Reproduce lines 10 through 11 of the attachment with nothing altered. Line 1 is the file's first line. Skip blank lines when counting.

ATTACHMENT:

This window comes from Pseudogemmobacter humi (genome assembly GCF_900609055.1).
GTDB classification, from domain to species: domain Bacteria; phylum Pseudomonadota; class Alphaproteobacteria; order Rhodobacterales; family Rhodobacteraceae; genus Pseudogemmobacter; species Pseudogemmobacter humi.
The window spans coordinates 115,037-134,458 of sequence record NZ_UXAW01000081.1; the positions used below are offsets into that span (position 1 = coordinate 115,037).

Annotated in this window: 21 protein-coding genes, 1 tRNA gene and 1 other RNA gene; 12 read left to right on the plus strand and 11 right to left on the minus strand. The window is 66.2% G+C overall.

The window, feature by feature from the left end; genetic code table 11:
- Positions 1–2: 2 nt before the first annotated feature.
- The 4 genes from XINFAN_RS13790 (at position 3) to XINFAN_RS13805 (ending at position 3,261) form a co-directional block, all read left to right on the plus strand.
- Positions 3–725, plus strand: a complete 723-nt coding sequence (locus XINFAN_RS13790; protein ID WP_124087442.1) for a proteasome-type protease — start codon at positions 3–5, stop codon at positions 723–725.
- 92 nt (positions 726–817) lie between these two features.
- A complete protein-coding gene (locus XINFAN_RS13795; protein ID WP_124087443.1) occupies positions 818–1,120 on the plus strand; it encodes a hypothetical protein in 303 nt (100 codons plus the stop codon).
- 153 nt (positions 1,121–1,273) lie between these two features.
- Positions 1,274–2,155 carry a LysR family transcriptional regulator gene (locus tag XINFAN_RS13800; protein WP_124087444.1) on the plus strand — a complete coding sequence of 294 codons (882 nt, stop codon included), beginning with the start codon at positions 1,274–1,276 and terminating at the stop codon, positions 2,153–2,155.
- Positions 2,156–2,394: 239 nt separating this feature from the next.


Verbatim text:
- A complete protein-coding gene (locus XINFAN_RS13795; protein ID WP_124087443.1) occupies positions 818–1,120 on the plus strand; it encodes a hypothetical protein in 303 nt (100 codons plus the stop codon).
- 153 nt (positions 1,121–1,273) lie between these two features.